Don’s Lunch Van was selling burgers out of a kitchen on wheels long before food trucks were trendy.

Now $25,000 could buy the beige GMC van that’s become a piece of Westbrook history and has a place in a growing sector of the restaurant industry.

The business, which became known for its double cheeseburgers and loyal customers during the nearly 40 years it was parked on Westbrook’s Main Street, is up for sale.

The vintage van equipped with a kitchen is the third vehicle to house the burger joint.

Unlike the mobile gourmet food trucks that have become popular in recent years, Don’s Lunch has always stayed put. It moved only once, from one end of Main Street to the other in 2001, when it was purchased by Bill and Nancy Bombard.

The Bombards, who sold the business for medical reasons, reacquired Don’s Lunch last month after it was shut down by the state because of the most recent owner’s nonpayment of sales taxes.

Jim Richards, the son of the original owners, had used owner financing to buy the business from the Bombards in 2012. He owed $4,400 to Maine Revenue Services, said his son, Justin Richards.

The van was moved Sunday from a parking lot at 517 Main St. into storage because the property owner has a tenant interested in moving into a building on the lot and no longer wants Don’s Lunch there, Nancy Bombard said.

City records list the property owner as Direnzo Rentals LLC of 56 Rochester St., Westbrook. No one responded to a message left there Monday.

Bombard said she and her husband have heard from about a dozen people interested in buying the business, posted for sale Friday on Craigslist.

Among the prospective owners is a man who would like to reopen it in another location in downtown Westbrook, and a restaurant owner interested in bringing it to Portland.

She believes it will be sold within a week.

Although ice cream and taco trucks have been around for a while, a new type of food truck emerged during the recession, has surged in popularity and now makes up a nearly $1 billion industry nationwide. An option for laid-off chefs or businesspeople bored with their profession, starting a food truck is the subject of a reality show on the Food Network and the 2014 movie “Chef” starring Jon Favreau.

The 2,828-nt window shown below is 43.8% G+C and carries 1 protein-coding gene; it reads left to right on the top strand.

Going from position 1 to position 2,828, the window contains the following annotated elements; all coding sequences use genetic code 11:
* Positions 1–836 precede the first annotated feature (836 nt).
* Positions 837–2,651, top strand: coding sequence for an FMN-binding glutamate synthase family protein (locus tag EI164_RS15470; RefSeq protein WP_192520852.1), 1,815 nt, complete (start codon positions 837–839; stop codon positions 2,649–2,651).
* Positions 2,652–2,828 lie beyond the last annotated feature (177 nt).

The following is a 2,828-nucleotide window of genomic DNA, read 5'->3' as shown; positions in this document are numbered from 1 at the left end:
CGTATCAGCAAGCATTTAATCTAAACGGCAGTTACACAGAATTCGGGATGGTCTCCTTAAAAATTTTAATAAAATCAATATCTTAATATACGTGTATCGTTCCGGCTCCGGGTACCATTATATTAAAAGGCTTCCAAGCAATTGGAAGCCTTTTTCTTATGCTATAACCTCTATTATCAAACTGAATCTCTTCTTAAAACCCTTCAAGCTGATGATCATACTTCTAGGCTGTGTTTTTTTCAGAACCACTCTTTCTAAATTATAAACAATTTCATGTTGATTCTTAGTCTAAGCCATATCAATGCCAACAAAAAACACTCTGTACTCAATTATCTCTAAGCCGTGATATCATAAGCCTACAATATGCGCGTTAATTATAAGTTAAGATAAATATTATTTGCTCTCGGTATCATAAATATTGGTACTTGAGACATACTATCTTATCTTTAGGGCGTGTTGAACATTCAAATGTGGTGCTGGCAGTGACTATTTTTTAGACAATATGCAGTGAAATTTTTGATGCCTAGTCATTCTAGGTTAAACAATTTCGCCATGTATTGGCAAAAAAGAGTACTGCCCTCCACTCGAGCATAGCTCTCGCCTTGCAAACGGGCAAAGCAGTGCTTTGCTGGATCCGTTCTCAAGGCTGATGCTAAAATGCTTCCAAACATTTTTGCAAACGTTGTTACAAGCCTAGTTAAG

When the first gourmet food truck tried to start operating in Portland in 2011, the city moved to create regulations for the new class of eatery. Since 2012, they’ve been allowed to operate in the city, where there are now 19 licensed food trucks.

Ross Resnick, chief executive officer of Roaming Hunger, which books food trucks for events throughout the country, said the asking price for Don’s Lunch is modest compared with trucks listed for sale on his business website. He said the median price is around $50,000, although it varies depending on the truck’s features.

Bombard said the van isn’t currently drivable, but could be with some work.

“The fixed location model definitely works in many places, but if you have the wheels it’s nice to be able to use them,” Resnick said.

He said the new owner will have the benefit of being able to use the Don’s Lunch recognizable name and count on an established customer base. “My advice to anyone who’s taking it on, take advantage of that,” he said.

Bombard said the business brought in about $250,000 in revenue annually.

Don’s Lunch was originally opened in 1976 by Don and Yvonne Richards, who bought a box truck from the owner of Rapid Ray’s in Saco when he upgraded his mobile burger joint to a newer vehicle. They modeled the business after Rapid Ray’s, including calling their double cheeseburger the Big One.

Don’s stayed open until 2 a.m. on weekends and was popular with everyone from police officers to the post-bar crowd. The devoted followers lamented the business’s closure on its Facebook page last month and called for a speedy return, some even trying to raise money to help pay the back taxes.

Janet Snow of Windham, who used to stop for a cheeseburger with fried onions and red relish every time she passed through Westbrook, said she’s been eating at home a lot more in the past month and would be delighted to see the lunch van reopen in the area, on one condition.

“I think it would be wonderful if it stays the same way,” she said.

Leslie Bridgers can be contacted at 791-6364 or at:

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